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Benedetto Civiletti (Palermo 1845-1899) was one of the great Sicilian sculptors of the late Nineteenth Century working in a realistic style, and a contemporary of the other well known sculptors Domenico Trentacoste and Ettore Ximenes.

Civiletti came from an artistic family. Two younger brothers, Pasquale and Salvatore worked in New York as sculptors also, and sculpted a white marble monument (25 feet) of Giuseppe Verdi in 1906 which still stands at West 73rd Street and Broadway. The town of Palermo (and other Sicilian towns as well) have a number of important sculptures by Benedetto Civiletti, the monument to King Vittorio Emanuele II and the horses and riders on the top of the magnificent Theater Politeama designed by the Architect Giuseppe Almeyda in 1867 and completed in 1891.

Palermo was the fourth largest city in Italy with over 250,000 inhabitants at the time, it had a stimulating intellectual life and no less than two theaters, which were built at the same time at opposite ends in the town center. The Theater Politeama was renamed in 1882 after Garibaldi, upon his death and it is the visual and topographic reference for the city of Palermo.

Benedetto Civiletti earlier had made an important sculpture of Canaris, a Greek national hero. It should come as no surprise that Civiletti participated in a national contest in 1884 for the creation of a monument to Garibaldi in Rome.

Palermo had strong ties with Garibaldi, the Italian national hero and freedom fighter. As a curiosity, to underscore the admiration for Garibaldi during the American Civil War, President Abraham Lincoln offered Garibaldi a post as Brigadier General which he declined.

The above original photograph measures 38 x26 cms (15″ x 10″) and is perhaps the only visible remaining record of this important entry. This proposal for this sculpture was not executed. On the right side in the photograph behind the sculpture mock-up we barely notice a head and we assume it is of the sculptor himself helping to position the mock-up for the picture.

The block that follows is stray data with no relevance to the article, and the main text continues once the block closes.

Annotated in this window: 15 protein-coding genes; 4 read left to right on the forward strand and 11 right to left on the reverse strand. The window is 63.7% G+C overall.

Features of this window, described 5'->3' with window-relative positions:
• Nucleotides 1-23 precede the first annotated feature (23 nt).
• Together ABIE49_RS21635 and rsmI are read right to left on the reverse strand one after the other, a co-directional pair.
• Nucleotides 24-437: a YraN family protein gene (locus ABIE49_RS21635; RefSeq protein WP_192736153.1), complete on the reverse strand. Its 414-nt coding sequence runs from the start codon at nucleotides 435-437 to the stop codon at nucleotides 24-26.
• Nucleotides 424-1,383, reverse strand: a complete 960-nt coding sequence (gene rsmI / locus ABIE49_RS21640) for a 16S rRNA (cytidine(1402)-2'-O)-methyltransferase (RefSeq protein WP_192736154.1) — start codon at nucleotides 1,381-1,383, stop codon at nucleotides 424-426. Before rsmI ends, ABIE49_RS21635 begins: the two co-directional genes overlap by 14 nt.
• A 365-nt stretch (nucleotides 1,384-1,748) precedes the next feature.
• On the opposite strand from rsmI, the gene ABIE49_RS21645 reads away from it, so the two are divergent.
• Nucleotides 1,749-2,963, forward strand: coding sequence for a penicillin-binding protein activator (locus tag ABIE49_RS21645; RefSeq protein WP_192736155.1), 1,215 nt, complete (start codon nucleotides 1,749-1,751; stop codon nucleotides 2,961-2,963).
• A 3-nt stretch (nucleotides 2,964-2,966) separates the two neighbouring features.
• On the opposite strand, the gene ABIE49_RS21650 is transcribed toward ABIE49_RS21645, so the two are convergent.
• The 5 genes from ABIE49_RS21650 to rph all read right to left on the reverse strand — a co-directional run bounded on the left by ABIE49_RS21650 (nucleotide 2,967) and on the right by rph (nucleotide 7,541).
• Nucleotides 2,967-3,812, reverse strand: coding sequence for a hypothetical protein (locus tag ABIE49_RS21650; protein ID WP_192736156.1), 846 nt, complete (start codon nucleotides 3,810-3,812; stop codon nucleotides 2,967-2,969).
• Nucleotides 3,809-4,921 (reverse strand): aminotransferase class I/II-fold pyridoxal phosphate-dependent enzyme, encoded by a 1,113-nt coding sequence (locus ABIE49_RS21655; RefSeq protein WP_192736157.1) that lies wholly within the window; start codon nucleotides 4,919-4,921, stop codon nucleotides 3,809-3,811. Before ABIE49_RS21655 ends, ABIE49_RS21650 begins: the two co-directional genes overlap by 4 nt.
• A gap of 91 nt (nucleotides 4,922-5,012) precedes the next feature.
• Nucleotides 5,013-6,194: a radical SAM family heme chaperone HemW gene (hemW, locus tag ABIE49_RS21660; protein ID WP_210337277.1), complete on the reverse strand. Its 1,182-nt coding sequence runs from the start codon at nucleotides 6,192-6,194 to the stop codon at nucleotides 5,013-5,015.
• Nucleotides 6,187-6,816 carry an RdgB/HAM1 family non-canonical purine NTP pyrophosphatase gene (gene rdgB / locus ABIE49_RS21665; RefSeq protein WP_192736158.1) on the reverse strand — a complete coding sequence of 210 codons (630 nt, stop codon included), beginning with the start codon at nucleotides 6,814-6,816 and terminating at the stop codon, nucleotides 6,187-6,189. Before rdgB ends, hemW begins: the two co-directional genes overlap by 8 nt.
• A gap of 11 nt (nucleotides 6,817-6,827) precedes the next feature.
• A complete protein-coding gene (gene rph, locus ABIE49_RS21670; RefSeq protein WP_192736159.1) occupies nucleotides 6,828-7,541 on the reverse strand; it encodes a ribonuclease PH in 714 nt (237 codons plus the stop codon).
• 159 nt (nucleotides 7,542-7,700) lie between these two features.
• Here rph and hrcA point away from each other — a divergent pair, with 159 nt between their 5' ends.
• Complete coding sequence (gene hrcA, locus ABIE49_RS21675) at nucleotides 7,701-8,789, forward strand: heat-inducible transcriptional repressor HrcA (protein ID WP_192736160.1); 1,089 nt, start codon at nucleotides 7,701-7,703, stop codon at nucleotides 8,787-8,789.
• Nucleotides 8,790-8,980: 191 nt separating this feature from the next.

The proposal for the monument as seen in the photograph is described in great detail in a printed sheet attached to the back of the photograph together with the appropriate tax stamps. The front side also carries a photographer’s blind stamp. The photograph was taken by Giuseppe Incorpora one of Palermo’s leading photographers of that time. It  is hand addressed to the paper “L’Italia Artistica“, but we have not been able to find out if it was ever published in this paper.

Civiletti ‘s importance is underscored by an article about him in Harpers new monthly magazine issue 373, vol. 63, pages 82-87 of July 1881 written by Luigi Monti. (http// cdl.library.cornell.edu/cgi-bin/moasgml/moa-idx?notisid=ABK4014-0063-11).

We have owned this photograph for a few years, and I always wondered who won the competition and what was built in Rome to honor Italy’s national hero, Garibaldi. Of course you can probably find the answer surfing the web, but somehow I always felt that owning a photograph of that monument would complete our Garibaldi Collection. An impossible task one would think. And so did I. I forgot about Civiletti, until a few months ago when I entered a quaint antique shop in Connecticut.

After a bit of rummaging and browsing, here is what I found. The planned monument in Rome (it is visible in a central place in the city) for Garibaldi was sculpted by Emilio Galloni a Roman sculptor with good connections. We found this original large silver albumen print and it depicts the monument to Garibaldi as it was photographed after 1890 by the well known Roman photographer, A. Vasari with his blindstamp in the right bottom corner and listed as print number 863. Which version of the two proposals would you prefer?